Helping Student Teachers Improve Math Instruction
When teachers have negative perceptions about their own experiences learning math, it can impact their effectiveness in the classroom. Professor Rupam Saran, chairperson of Multicultural Early Childhood and Elementary Education at Medgar Evers College, CUNY, examined how a pedagogical process called “lesson study” not only improves teacher effectiveness and student achievement, but also helps change teachers’ attitudes toward their own “math identities.” Her research appears in the Journal of Urban Learning, Teaching, and Research.
Saran surveyed and interviewed a group of student teachers at various points in an academic year as they worked in urban elementary schools under the supervision of their college program. She found that 10 of them said “they did not like mathematics,” and “lacked confidence in teaching mathematics.”
The student teachers were either Caribbean or African-American, and Saran attributed their negative perceptions in part to “prior socializing experiences” and “racial stereotypes.” The way individuals relate to math “is deeply influenced by society’s perception and stereotyping of minority students’ math competencies,” Saran wrote.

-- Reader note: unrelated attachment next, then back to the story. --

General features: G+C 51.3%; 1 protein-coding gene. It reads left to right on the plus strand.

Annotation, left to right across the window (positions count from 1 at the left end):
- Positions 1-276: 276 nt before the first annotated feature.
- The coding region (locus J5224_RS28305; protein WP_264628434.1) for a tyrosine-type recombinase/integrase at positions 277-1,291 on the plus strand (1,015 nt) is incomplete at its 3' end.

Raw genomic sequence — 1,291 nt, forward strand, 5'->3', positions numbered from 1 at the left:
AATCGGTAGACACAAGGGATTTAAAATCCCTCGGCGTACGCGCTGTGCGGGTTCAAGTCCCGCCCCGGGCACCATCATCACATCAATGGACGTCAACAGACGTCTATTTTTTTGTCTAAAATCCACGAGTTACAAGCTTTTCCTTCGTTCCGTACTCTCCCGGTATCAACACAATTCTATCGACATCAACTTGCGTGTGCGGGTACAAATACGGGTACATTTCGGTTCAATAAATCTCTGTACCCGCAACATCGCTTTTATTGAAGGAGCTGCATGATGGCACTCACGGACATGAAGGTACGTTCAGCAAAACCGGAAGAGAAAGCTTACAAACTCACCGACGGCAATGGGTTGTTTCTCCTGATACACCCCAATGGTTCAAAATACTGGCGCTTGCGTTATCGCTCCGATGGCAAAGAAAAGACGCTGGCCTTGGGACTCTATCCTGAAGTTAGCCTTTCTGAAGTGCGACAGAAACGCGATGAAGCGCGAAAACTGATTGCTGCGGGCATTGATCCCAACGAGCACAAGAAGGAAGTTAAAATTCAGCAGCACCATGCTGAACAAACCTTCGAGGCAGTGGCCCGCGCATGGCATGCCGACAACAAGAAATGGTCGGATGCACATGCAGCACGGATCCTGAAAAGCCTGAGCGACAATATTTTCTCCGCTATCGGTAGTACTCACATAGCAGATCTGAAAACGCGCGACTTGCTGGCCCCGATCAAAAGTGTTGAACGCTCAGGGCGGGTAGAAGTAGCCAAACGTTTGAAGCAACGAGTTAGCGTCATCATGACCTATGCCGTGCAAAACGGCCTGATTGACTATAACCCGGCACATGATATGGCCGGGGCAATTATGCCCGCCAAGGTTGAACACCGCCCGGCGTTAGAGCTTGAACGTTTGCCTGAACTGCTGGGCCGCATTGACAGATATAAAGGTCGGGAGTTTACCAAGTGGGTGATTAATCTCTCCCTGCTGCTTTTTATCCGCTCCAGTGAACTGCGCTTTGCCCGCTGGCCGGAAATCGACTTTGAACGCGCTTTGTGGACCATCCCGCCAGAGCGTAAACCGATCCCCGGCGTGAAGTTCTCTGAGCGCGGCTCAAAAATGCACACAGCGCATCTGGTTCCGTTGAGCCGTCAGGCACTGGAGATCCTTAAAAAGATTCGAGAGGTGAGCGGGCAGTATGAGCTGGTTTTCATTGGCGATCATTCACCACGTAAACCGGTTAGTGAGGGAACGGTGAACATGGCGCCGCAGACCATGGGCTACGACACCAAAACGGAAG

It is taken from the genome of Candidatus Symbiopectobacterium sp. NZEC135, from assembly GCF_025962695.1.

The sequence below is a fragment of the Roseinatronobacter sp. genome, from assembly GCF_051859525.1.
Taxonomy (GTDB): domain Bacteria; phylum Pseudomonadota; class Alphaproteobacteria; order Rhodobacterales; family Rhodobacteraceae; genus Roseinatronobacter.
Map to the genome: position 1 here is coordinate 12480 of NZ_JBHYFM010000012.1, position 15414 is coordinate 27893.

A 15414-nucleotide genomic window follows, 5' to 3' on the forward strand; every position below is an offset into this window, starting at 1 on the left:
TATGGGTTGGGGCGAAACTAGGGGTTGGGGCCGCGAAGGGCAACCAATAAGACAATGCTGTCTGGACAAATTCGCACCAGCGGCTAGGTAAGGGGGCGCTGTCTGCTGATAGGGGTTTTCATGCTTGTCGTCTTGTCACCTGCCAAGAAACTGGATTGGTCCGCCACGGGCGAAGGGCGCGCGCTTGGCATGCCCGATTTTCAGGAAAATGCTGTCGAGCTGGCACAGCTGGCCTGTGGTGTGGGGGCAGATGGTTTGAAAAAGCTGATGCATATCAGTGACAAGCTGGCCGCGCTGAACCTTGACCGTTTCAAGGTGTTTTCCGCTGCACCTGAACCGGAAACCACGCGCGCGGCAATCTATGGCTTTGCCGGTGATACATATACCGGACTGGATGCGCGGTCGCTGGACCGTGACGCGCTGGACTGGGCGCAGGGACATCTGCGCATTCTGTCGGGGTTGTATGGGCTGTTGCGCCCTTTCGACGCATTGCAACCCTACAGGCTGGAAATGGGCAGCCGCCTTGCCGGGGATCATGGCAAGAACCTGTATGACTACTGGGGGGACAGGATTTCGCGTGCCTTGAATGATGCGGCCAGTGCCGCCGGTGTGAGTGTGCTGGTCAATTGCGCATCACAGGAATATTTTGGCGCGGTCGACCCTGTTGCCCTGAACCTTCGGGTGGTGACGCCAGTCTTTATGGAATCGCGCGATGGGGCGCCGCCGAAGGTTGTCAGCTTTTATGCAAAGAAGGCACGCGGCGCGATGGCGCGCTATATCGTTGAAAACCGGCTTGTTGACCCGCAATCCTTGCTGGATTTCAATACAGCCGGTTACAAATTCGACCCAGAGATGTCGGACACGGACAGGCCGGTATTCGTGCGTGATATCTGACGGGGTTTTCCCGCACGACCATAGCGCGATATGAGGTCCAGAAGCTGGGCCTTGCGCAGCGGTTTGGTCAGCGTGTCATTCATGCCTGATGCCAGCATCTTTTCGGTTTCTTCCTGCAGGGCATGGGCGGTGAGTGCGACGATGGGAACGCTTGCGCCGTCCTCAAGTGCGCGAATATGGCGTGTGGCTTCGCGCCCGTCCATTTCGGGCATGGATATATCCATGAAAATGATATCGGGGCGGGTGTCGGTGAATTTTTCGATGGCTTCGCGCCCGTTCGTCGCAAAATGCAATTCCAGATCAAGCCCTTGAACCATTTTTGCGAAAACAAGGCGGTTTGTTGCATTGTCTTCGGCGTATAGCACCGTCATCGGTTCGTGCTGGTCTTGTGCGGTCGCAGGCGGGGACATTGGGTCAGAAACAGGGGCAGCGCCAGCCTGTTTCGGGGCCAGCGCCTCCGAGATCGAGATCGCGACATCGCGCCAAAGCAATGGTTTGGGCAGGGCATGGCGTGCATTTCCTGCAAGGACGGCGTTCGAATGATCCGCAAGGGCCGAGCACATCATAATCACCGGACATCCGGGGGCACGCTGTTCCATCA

An important part of the group’s pre-service year was lesson study, a collaborative process of planning lessons, analyzing student work to understand why and how children make mistakes, then building on those insights to re-teach the concepts. As their mastery of math and effectiveness in the classroom improved, Saran reported, they also changed “their mathematical identities and beliefs about teaching mathematics in positive ways” and their “negative perception of their mathematics ability” gradually faded.
After one semester, a student teacher reflected, “I know how my students learn. I find it easy to examine their work for mistakes and I can discuss their problems or mistakes better.” Another said: “Now teaching math is easy to me. I know what to do.”
Rupam Saran (Associate Professor, Education) | Profile 1
Colleges and Schools
Medgar Evers College
“Beyond Stereotypes: Minority Children of Immigrants in Urban Schools “ (Sense Publishers)